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Archived: Forget-Me-Not Homecare Services

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Inspection report

Date of Inspection: 31 October 2013
Date of Publication: 28 November 2013
Inspection Report published 28 November 2013 PDF | 66.57 KB

The service should have quality checking systems to manage risks and assure the health, welfare and safety of people who receive care (outcome 16)

Meeting this standard

We checked that people who use this service

  • Benefit from safe quality care, treatment and support, due to effective decision making and the management of risks to their health, welfare and safety.

How this check was done

We looked at the personal care or treatment records of people who use the service, carried out a visit on 31 October 2013, talked with people who use the service and talked with staff.

Our judgement

The provider had an effective system to regularly assess and monitor the quality of service that people receive.

Reasons for our judgement

At our previous inspection we had concerns regarding this outcome and issued a compliance action. At the time we were concerned there was no system in place for monitoring the administration of medicines or recording incidents regarding errors with medicines. We saw there was a quality assurance questionnaire in place but could not see how results from the questionnaire had been used to assess or improve the standard of care provided.

At this inspection we asked to see the policy outlining the system for recording the administration of medicines and the recording of any errors. We saw the policy was clear and comprehensive. There was an example of a medicine administration error form in which details of the incident and any following actions could be documented. A member of staff we spoke with confirmed they knew what to do if they observed a medication error and where the policy was kept. This demonstrated there was an effective system in place to protect people from the risk of medication errors.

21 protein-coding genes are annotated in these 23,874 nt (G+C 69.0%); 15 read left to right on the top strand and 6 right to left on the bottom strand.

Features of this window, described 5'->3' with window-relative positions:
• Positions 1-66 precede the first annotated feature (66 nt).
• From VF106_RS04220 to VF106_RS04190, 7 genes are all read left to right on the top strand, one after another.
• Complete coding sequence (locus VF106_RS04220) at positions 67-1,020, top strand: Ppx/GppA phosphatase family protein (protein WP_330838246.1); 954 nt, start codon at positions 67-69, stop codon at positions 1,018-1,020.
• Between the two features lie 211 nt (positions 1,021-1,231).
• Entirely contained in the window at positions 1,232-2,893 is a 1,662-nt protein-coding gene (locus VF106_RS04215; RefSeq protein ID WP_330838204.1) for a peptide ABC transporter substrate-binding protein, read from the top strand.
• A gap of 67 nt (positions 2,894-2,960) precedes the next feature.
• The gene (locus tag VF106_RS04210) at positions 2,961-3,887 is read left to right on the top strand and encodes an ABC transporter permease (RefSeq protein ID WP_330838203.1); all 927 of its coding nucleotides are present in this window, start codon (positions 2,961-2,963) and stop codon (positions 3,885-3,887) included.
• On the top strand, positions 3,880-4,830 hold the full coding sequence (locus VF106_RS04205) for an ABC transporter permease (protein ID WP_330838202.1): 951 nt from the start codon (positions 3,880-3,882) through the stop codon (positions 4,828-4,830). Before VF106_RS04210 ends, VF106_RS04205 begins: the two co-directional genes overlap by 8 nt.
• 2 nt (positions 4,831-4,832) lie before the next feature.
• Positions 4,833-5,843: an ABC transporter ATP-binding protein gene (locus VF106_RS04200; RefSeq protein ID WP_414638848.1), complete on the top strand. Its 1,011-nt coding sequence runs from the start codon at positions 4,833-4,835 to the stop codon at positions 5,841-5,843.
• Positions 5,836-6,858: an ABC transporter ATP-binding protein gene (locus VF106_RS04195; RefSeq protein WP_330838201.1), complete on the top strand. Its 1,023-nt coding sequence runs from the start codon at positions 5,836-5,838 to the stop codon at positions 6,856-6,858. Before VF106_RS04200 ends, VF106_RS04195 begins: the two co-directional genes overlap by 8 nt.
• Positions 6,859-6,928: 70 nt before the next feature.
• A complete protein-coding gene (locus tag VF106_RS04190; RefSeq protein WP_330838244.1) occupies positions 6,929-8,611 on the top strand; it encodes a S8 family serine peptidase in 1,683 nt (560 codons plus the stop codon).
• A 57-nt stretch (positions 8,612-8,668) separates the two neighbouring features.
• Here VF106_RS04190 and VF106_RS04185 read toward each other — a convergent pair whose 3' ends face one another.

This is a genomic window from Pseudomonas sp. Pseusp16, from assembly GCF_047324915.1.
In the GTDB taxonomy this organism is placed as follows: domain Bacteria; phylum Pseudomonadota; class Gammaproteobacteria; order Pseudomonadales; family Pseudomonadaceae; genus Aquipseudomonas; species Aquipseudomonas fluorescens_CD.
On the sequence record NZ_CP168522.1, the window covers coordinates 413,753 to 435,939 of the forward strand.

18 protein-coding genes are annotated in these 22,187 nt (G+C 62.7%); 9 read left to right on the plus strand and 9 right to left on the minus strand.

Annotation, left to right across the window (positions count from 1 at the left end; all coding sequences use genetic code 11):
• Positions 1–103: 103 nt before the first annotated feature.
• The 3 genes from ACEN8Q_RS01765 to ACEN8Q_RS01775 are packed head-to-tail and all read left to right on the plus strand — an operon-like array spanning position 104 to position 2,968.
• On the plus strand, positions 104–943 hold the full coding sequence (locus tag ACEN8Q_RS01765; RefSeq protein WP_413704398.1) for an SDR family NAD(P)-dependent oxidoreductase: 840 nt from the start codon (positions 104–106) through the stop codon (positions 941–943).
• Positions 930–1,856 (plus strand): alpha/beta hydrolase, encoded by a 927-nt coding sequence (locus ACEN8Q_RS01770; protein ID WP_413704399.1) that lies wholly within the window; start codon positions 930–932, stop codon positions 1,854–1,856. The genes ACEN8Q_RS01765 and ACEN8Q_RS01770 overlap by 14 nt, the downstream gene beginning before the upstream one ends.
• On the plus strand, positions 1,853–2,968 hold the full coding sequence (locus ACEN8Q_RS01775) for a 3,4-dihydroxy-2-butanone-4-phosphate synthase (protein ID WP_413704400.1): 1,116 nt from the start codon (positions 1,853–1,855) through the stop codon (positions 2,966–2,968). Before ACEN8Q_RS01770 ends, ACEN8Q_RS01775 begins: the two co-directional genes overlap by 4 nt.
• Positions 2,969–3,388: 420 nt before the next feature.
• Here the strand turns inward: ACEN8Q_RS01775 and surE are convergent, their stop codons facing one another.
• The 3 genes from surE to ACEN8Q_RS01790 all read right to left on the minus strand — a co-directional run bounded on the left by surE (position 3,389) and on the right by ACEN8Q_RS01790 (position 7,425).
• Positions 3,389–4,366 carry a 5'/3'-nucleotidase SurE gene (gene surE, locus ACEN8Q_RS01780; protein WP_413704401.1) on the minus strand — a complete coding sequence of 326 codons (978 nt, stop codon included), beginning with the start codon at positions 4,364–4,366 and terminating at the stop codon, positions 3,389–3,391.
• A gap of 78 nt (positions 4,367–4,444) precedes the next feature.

We looked at Forget-Me-Nots’ satisfaction survey which had been developed since our previous inspection. We saw it covered areas such as staff professionalism, friendliness, time keeping and dress code. The survey was due to be circulated soon after our visit and so we were unable to examine the results or how they were used to improve the service. We discussed with the registered manager how else they gathered the views of people who used the service. We were told the agency was small and therefore management were able to maintain personal relationships with all people using the service. We saw that when people rang the office the details of the call were logged and office staff ticked the message sheet to show they had seen it. Any actions following the call were also recorded. The records were then filed in people’s individual files. This showed us the organisation recorded peoples’ queries and were able to evidence actions taken as a result.

Whilst we were in the office we heard the deputy manager talking on the phone with people who used the service and a relative. We noted the conversations were friendly and respectful. People we spoke with told us if they had any problems they would ring the office and said they found management to be “approachable”. We were satisfied the agency was responsive to any complaints and comments expressed by people who used the service or their representative.